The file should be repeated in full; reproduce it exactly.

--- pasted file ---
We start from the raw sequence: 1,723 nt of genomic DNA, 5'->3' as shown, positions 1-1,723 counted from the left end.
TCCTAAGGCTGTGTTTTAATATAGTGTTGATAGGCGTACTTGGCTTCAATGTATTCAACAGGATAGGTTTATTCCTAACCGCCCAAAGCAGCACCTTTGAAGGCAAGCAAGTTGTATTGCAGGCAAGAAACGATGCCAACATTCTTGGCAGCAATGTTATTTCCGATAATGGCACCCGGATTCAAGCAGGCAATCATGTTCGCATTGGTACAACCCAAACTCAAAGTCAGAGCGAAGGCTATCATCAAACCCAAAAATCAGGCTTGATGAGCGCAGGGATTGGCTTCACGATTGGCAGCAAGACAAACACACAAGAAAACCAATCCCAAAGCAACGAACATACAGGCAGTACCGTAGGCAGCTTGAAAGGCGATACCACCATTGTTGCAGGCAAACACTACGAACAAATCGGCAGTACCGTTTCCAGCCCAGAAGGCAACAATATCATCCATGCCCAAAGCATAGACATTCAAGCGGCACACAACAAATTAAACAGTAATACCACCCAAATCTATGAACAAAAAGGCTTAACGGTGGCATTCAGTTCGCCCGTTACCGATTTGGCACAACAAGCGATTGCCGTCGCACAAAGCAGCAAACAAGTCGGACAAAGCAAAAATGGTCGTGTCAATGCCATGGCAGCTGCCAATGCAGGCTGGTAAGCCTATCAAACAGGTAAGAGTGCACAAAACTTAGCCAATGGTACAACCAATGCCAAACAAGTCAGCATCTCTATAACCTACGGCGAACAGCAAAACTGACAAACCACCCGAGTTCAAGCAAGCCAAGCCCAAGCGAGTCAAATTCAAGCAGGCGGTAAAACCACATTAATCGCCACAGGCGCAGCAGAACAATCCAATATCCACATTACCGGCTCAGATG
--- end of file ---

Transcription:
We start from the raw sequence: 1,723 nt of genomic DNA, 5'->3' as shown, positions 1-1,723 counted from the left end.
TCCTAAGGCTGTGTTTTAATATAGTGTTGATAGGCGTACTTGGCTTCAATGTATTCAACAGGATAGGTTTATTCCTAACCGCCCAAAGCAGCACCTTTGAAGGCAAGCAAGTTGTATTGCAGGCAAGAAACGATGCCAACATTCTTGGCAGCAATGTTATTTCCGATAATGGCACCCGGATTCAAGCAGGCAATCATGTTCGCATTGGTACAACCCAAACTCAAAGTCAGAGCGAAGGCTATCATCAAACCCAAAAATCAGGCTTGATGAGCGCAGGGATTGGCTTCACGATTGGCAGCAAGACAAACACACAAGAAAACCAATCCCAAAGCAACGAACATACAGGCAGTACCGTAGGCAGCTTGAAAGGCGATACCACCATTGTTGCAGGCAAACACTACGAACAAATCGGCAGTACCGTTTCCAGCCCAGAAGGCAACAATATCATCCATGCCCAAAGCATAGACATTCAAGCGGCACACAACAAATTAAACAGTAATACCACCCAAATCTATGAACAAAAAGGCTTAACGGTGGCATTCAGTTCGCCCGTTACCGATTTGGCACAACAAGCGATTGCCGTCGCACAAAGCAGCAAACAAGTCGGACAAAGCAAAAATGGTCGTGTCAATGCCATGGCAGCTGCCAATGCAGGCTGGTAAGCCTATCAAACAGGTAAGAGTGCACAAAACTTAGCCAATGGTACAACCAATGCCAAACAAGTCAGCATCTCTATAACCTACGGCGAACAGCAAAACTGACAAACCACCCGAGTTCAAGCAAGCCAAGCCCAAGCGAGTCAAATTCAAGCAGGCGGTAAAACCACATTAATCGCCACAGGCGCAGCAGAACAATCCAATATCCACATTACCGGCTCAGATG